Symantec encourages all users and administrators to adhere to the following basic security best practices.
Block all incoming connections from the Internet to services that should not be publicly available. By default, you should deny all incoming connections and only allow services you explicitly want to offer to the outside world.
Complex passwords make it difficult to access devices.
Sensitive files should also be protected with strong passwords.
This helps to prevent or limit damage when a computer is compromised.
When prompted for a root or UAC password, ensure that the program asking for administration-level access is a legitimate application.
To prevent the automatic launching of executable files on network shares and removable drives.
If file sharing is required, use ACLs and password protection to limit access. Disable anonymous access to shared folders. Grant access only to user accounts with strong passwords to folders that must be shared.
By default, many operating systems install auxiliary services that are not critical. These services can be vectors for an attack. Removing these decreases your attack surface.
Most importantly on computers that host public services and are accessible through the firewall, such as HTTP, FTP, mail, and DNS services, but ideally on all endpoints.
File attachments that are commonly used to spread threats, such as .vbs, .bat, .exe, .pif and .scr files should be considered as candidates to block.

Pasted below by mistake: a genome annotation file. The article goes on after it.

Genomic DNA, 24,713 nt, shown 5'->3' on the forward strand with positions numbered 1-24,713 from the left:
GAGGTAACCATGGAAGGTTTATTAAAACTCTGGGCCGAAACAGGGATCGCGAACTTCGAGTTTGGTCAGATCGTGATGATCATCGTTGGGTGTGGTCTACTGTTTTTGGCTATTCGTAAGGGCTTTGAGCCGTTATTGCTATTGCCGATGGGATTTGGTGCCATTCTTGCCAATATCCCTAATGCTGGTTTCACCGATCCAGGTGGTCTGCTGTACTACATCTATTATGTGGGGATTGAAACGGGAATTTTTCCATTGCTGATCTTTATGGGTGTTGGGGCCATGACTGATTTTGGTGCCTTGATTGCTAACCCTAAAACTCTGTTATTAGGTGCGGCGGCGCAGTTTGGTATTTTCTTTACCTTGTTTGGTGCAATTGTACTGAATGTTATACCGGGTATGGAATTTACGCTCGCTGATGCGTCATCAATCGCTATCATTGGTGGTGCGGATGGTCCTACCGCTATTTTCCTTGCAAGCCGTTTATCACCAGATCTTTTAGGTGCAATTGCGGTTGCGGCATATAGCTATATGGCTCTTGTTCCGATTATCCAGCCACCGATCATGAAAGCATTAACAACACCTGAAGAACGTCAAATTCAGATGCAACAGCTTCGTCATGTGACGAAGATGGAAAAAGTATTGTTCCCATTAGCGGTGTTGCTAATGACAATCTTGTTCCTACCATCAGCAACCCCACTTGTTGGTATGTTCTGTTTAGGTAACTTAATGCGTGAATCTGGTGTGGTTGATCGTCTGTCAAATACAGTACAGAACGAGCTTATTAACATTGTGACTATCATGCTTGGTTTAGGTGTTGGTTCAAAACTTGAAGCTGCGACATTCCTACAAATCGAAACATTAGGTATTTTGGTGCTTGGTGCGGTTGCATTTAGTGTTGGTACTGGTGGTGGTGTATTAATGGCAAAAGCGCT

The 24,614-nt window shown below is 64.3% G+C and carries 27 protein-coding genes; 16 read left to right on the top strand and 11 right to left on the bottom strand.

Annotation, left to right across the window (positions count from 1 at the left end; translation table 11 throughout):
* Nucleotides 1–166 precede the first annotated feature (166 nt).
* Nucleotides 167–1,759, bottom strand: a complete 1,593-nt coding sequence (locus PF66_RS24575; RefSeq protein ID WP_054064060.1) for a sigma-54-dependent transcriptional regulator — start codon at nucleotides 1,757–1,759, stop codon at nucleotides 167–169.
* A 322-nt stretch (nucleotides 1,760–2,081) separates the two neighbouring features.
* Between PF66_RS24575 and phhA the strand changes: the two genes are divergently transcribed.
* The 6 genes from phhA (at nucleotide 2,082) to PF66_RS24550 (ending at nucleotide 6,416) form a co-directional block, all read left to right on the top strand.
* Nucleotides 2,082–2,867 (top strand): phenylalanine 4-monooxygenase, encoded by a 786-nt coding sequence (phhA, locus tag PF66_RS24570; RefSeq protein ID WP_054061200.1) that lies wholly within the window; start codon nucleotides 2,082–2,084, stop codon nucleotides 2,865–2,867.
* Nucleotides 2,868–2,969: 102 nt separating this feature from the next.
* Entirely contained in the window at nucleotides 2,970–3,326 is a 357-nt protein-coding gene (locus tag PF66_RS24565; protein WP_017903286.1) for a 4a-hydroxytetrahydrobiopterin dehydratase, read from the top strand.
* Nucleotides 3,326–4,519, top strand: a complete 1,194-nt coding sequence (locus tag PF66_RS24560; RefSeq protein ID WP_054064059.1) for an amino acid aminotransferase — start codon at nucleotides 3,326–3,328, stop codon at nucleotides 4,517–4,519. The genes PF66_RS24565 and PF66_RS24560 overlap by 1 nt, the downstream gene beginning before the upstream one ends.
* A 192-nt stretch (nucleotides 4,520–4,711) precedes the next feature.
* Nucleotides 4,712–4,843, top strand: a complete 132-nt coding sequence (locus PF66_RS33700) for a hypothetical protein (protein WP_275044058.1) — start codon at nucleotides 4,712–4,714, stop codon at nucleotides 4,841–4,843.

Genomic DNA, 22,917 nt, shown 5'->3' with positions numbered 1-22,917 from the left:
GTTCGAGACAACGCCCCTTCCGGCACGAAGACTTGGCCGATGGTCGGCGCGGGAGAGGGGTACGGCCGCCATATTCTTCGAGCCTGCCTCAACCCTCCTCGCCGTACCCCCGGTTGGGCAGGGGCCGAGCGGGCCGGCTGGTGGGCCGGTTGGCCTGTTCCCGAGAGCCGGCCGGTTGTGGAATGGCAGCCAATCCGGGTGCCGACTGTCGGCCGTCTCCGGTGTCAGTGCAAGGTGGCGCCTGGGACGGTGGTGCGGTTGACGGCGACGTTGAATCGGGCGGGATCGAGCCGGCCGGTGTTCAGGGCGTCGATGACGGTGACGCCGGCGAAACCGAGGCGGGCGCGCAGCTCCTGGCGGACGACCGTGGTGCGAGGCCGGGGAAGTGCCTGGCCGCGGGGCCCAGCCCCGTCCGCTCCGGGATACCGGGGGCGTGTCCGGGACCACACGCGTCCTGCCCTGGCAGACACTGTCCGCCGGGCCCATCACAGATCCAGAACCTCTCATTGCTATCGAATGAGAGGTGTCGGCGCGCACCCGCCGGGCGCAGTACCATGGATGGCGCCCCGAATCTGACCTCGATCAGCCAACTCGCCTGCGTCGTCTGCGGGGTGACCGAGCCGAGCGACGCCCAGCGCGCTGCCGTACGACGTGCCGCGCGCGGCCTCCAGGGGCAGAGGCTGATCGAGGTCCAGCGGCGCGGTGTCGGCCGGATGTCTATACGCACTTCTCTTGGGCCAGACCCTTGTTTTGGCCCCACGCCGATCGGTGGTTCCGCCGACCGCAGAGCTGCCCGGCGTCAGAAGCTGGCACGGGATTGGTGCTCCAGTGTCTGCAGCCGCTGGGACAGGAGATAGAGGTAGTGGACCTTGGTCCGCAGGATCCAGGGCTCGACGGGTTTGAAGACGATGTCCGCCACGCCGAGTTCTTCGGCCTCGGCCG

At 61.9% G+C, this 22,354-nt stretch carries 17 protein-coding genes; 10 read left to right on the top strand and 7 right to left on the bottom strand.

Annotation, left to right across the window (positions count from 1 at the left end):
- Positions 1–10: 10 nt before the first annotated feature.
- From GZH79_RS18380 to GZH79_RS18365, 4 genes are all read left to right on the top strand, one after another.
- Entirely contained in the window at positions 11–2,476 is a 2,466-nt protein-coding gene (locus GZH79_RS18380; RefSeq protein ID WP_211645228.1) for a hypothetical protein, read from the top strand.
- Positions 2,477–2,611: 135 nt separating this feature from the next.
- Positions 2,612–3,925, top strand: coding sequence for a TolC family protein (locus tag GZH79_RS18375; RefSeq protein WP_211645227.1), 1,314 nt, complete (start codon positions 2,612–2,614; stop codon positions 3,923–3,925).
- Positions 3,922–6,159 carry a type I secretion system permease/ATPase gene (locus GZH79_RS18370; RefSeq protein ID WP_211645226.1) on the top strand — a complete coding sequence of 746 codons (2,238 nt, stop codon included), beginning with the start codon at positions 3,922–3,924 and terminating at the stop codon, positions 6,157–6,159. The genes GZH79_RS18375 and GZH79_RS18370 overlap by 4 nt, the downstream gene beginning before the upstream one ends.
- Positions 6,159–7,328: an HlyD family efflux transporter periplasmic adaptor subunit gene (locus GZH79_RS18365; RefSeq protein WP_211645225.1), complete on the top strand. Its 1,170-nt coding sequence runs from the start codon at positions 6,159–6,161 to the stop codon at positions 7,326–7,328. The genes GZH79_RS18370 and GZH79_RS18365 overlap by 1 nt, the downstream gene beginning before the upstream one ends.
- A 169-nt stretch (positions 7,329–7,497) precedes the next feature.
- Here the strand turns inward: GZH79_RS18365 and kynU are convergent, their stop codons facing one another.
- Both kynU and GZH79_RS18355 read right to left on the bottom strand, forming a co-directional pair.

Don't open attachments from any source unless they are expecting them or validate their authenticity.
Don't execute software that is downloaded from the Internet unless it has been scanned for viruses.
Don't visit questionable web sites. Simply visiting a compromised Web site can cause infection if certain browser vulnerabilities are not patched.
If you require its use, ensure that the device's visibility is set to "Hidden" so that it cannot be scanned by other Bluetooth devices. If device pairing must be used, ensure that all devices are set to "Unauthorized", requiring authorization for each connection request. Do not accept applications that are unsigned or sent from unknown sources.
If you do suspect a device has been compromised, isolate it quickly to prevent threats from spreading further. Perform a forensic analysis and restore the computers using trusted media.